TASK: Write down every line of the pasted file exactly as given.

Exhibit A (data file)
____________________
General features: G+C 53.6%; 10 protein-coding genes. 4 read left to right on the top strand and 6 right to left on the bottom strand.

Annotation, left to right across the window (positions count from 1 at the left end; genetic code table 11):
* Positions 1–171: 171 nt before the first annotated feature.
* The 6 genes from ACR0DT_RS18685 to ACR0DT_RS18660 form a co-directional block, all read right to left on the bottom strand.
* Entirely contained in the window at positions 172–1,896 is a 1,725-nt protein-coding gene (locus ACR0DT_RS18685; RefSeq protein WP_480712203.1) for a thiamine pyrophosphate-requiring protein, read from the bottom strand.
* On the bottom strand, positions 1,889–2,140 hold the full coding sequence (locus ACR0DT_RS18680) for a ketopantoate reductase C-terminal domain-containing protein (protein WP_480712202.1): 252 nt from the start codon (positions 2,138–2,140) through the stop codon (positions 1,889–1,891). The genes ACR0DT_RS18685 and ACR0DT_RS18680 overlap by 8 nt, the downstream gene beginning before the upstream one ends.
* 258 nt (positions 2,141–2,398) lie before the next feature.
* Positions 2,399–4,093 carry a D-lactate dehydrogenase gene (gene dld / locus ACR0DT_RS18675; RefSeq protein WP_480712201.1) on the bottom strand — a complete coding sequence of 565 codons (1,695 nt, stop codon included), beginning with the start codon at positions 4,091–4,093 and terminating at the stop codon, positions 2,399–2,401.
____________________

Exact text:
General features: G+C 53.6%; 10 protein-coding genes. 4 read left to right on the top strand and 6 right to left on the bottom strand.

Annotation, left to right across the window (positions count from 1 at the left end; genetic code table 11):
* Positions 1–171: 171 nt before the first annotated feature.
* The 6 genes from ACR0DT_RS18685 to ACR0DT_RS18660 form a co-directional block, all read right to left on the bottom strand.
* Entirely contained in the window at positions 172–1,896 is a 1,725-nt protein-coding gene (locus ACR0DT_RS18685; RefSeq protein WP_480712203.1) for a thiamine pyrophosphate-requiring protein, read from the bottom strand.
* On the bottom strand, positions 1,889–2,140 hold the full coding sequence (locus ACR0DT_RS18680) for a ketopantoate reductase C-terminal domain-containing protein (protein WP_480712202.1): 252 nt from the start codon (positions 2,138–2,140) through the stop codon (positions 1,889–1,891). The genes ACR0DT_RS18685 and ACR0DT_RS18680 overlap by 8 nt, the downstream gene beginning before the upstream one ends.
* 258 nt (positions 2,141–2,398) lie before the next feature.
* Positions 2,399–4,093 carry a D-lactate dehydrogenase gene (gene dld / locus ACR0DT_RS18675; RefSeq protein WP_480712201.1) on the bottom strand — a complete coding sequence of 565 codons (1,695 nt, stop codon included), beginning with the start codon at positions 4,091–4,093 and terminating at the stop codon, positions 2,399–2,401.